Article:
Factors associated with emergency readmissions after acute stroke: A retrospective audit of two hospitals

Gordon, Clare orcid iconORCID: 0000-0002-7181-1244, Davidson, Hannah, Dharmasiri, Michelle and Davies, Tanya (2022) Factors associated with emergency readmissions after acute stroke: A retrospective audit of two hospitals. Journal Of Evaluation In Clinical Practice . pp. 1-8. ISSN 1356-1294

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Official URL: https://doi.org/10.1111/jep.13753


Rationale, Aims and Objectives
Emergency hospital readmissions within 30 days of discharge from hospital are considered a marker for the quality of hospital care, patient experience, the discharge process and integration with community services. This paper describes the frequency and variations in cause of emergency readmissions at 30 and 90 days following discharge after acute stroke from two stroke units.

Retrospective data collection of Hospital Episodes Statistics (HES) and Sentinel Stroke National Audit Programme (SSNAP) of consecutive acute stroke hospital discharges over 24 months from 2017 to 2019 from two specialist stroke units in England. HES data were used to calculate the Charlson comorbidity index (CCI). Covariates were analysed for their association with readmission rate, including: age; gender; CCI; length of stay for first stroke admission; living alone; discharge to a care home; discharge receiving stroke specialist early supported discharge (ESD) rehabilitation and stroke severity as determined by National Institute for Health Stroke Scale on stroke admission.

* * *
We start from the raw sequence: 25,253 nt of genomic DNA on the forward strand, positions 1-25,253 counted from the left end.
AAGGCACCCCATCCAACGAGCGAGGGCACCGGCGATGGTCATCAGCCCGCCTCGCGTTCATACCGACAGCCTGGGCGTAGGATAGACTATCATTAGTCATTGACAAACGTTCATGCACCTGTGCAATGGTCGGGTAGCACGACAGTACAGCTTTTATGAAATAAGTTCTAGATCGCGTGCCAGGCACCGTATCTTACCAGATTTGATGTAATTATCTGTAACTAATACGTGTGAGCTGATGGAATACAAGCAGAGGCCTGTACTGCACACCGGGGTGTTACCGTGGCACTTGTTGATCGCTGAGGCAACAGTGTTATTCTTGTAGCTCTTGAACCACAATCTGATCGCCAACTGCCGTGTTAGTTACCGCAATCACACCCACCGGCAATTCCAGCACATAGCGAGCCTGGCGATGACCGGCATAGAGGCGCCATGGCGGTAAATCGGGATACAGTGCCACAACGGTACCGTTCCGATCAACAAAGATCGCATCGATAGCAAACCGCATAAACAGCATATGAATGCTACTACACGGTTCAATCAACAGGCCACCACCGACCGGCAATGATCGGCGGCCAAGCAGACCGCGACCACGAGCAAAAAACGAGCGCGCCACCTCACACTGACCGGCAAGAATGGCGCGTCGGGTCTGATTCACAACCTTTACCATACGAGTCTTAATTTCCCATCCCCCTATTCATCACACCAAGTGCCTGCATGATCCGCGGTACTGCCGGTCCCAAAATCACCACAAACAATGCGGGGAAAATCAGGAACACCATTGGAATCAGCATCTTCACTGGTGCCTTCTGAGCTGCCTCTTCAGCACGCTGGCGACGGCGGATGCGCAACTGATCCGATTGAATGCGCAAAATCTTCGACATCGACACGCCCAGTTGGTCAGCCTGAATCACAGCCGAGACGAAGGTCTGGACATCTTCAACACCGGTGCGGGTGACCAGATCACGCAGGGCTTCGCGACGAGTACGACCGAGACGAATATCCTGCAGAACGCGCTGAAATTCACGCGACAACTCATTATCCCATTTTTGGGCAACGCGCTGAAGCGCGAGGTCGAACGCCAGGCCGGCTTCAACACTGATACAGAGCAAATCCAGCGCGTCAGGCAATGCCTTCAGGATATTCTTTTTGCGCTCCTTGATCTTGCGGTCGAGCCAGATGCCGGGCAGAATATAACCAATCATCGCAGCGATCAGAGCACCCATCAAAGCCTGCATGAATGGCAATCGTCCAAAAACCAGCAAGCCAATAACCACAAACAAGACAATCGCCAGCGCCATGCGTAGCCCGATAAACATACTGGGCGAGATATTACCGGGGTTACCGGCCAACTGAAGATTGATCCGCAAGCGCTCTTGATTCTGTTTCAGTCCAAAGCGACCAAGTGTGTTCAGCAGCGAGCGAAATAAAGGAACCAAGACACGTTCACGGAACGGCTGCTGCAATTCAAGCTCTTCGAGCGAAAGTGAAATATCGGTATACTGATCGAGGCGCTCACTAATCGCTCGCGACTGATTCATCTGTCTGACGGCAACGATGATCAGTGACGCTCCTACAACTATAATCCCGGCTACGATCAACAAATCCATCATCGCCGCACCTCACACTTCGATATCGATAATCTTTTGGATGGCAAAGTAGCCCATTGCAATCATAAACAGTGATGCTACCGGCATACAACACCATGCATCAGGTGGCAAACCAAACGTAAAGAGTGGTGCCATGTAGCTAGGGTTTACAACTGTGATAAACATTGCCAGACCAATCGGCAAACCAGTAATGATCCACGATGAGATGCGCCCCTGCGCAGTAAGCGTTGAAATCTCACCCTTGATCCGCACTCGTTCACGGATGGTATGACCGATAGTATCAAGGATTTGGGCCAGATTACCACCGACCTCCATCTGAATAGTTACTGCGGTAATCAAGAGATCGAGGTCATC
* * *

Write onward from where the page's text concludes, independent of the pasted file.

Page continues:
From 2017 to 2019 there were 1999 live discharges with a primary diagnosis of stroke. Both hospitals had a trend of increasing readmission rates with increasing stroke severity and comorbidity. Longer length of stroke admission, especially for patients with increasing stroke severity, and patients receiving ESD rehabilitation after discharge reduced 90-day readmissions. This association was stronger at 90 days than at 30 days. Different readmission event rates were found at 30 and 90 days and when events were compared between the two hospitals.

Understanding differences in readmission event rates between hospitals at 30 and 90 days can support local planning of patient needs in the first weeks after stroke discharge and to investigate ways for hospital to reduce the impact of readmission. It is recommended that stroke services use both 30 and 90-day readmissions to inform service evaluation and improvement.

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